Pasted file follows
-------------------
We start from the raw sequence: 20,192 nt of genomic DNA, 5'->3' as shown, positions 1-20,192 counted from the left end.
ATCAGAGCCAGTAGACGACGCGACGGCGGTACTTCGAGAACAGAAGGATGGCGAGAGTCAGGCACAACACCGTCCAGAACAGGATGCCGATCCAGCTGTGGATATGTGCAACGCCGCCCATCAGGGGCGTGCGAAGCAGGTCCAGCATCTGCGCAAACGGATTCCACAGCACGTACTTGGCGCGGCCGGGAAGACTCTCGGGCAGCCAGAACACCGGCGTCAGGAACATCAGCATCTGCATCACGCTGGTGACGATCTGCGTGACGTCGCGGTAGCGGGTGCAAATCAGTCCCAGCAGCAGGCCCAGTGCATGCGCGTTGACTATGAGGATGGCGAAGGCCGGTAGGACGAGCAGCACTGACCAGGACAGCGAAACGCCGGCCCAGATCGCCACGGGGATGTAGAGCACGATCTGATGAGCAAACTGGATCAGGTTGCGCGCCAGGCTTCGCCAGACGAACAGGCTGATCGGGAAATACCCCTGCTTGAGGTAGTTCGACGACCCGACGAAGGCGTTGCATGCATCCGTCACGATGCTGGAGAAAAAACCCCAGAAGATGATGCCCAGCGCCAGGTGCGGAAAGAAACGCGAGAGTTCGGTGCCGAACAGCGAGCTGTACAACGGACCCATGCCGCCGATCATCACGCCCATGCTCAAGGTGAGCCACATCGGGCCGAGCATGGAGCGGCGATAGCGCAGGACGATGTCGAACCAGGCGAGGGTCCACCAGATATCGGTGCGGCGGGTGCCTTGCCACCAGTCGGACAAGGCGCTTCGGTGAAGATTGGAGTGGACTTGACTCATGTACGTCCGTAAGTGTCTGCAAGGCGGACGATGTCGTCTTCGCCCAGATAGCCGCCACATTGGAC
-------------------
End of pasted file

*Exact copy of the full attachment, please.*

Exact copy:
We start from the raw sequence: 20,192 nt of genomic DNA, 5'->3' as shown, positions 1-20,192 counted from the left end.
ATCAGAGCCAGTAGACGACGCGACGGCGGTACTTCGAGAACAGAAGGATGGCGAGAGTCAGGCACAACACCGTCCAGAACAGGATGCCGATCCAGCTGTGGATATGTGCAACGCCGCCCATCAGGGGCGTGCGAAGCAGGTCCAGCATCTGCGCAAACGGATTCCACAGCACGTACTTGGCGCGGCCGGGAAGACTCTCGGGCAGCCAGAACACCGGCGTCAGGAACATCAGCATCTGCATCACGCTGGTGACGATCTGCGTGACGTCGCGGTAGCGGGTGCAAATCAGTCCCAGCAGCAGGCCCAGTGCATGCGCGTTGACTATGAGGATGGCGAAGGCCGGTAGGACGAGCAGCACTGACCAGGACAGCGAAACGCCGGCCCAGATCGCCACGGGGATGTAGAGCACGATCTGATGAGCAAACTGGATCAGGTTGCGCGCCAGGCTTCGCCAGACGAACAGGCTGATCGGGAAATACCCCTGCTTGAGGTAGTTCGACGACCCGACGAAGGCGTTGCATGCATCCGTCACGATGCTGGAGAAAAAACCCCAGAAGATGATGCCCAGCGCCAGGTGCGGAAAGAAACGCGAGAGTTCGGTGCCGAACAGCGAGCTGTACAACGGACCCATGCCGCCGATCATCACGCCCATGCTCAAGGTGAGCCACATCGGGCCGAGCATGGAGCGGCGATAGCGCAGGACGATGTCGAACCAGGCGAGGGTCCACCAGATATCGGTGCGGCGGGTGCCTTGCCACCAGTCGGACAAGGCGCTTCGGTGAAGATTGGAGTGGACTTGACTCATGTACGTCCGTAAGTGTCTGCAAGGCGGACGATGTCGTCTTCGCCCAGATAGCCGCCACATTGGAC